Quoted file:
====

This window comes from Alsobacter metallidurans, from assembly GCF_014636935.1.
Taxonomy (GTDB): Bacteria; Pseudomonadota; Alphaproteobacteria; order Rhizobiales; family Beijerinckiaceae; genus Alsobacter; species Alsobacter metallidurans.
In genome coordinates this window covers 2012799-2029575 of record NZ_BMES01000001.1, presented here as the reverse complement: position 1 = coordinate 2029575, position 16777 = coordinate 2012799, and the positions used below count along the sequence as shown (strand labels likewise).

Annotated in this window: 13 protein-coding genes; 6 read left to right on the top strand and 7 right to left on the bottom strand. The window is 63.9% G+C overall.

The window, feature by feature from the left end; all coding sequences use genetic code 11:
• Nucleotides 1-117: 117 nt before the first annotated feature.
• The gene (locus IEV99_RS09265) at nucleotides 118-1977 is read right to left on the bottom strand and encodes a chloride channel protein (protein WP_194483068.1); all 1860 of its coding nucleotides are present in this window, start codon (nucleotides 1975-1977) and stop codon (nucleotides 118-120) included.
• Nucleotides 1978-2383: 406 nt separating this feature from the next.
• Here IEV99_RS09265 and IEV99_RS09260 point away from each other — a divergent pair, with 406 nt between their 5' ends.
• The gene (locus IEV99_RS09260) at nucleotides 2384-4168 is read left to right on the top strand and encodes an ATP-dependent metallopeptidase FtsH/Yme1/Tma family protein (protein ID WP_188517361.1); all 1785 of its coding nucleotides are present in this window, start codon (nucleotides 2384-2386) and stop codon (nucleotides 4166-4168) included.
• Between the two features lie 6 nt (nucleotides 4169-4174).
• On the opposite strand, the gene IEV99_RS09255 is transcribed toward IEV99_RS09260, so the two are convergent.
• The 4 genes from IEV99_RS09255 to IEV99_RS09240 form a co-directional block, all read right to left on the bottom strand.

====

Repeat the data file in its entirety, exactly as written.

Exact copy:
This window comes from Alsobacter metallidurans, from assembly GCF_014636935.1.
Taxonomy (GTDB): Bacteria; Pseudomonadota; Alphaproteobacteria; order Rhizobiales; family Beijerinckiaceae; genus Alsobacter; species Alsobacter metallidurans.
In genome coordinates this window covers 2012799-2029575 of record NZ_BMES01000001.1, presented here as the reverse complement: position 1 = coordinate 2029575, position 16777 = coordinate 2012799, and the positions used below count along the sequence as shown (strand labels likewise).

Annotated in this window: 13 protein-coding genes; 6 read left to right on the top strand and 7 right to left on the bottom strand. The window is 63.9% G+C overall.

The window, feature by feature from the left end; all coding sequences use genetic code 11:
• Nucleotides 1-117: 117 nt before the first annotated feature.
• The gene (locus IEV99_RS09265) at nucleotides 118-1977 is read right to left on the bottom strand and encodes a chloride channel protein (protein WP_194483068.1); all 1860 of its coding nucleotides are present in this window, start codon (nucleotides 1975-1977) and stop codon (nucleotides 118-120) included.
• Nucleotides 1978-2383: 406 nt separating this feature from the next.
• Here IEV99_RS09265 and IEV99_RS09260 point away from each other — a divergent pair, with 406 nt between their 5' ends.
• The gene (locus IEV99_RS09260) at nucleotides 2384-4168 is read left to right on the top strand and encodes an ATP-dependent metallopeptidase FtsH/Yme1/Tma family protein (protein ID WP_188517361.1); all 1785 of its coding nucleotides are present in this window, start codon (nucleotides 2384-2386) and stop codon (nucleotides 4166-4168) included.
• Between the two features lie 6 nt (nucleotides 4169-4174).
• On the opposite strand, the gene IEV99_RS09255 is transcribed toward IEV99_RS09260, so the two are convergent.
• The 4 genes from IEV99_RS09255 to IEV99_RS09240 form a co-directional block, all read right to left on the bottom strand.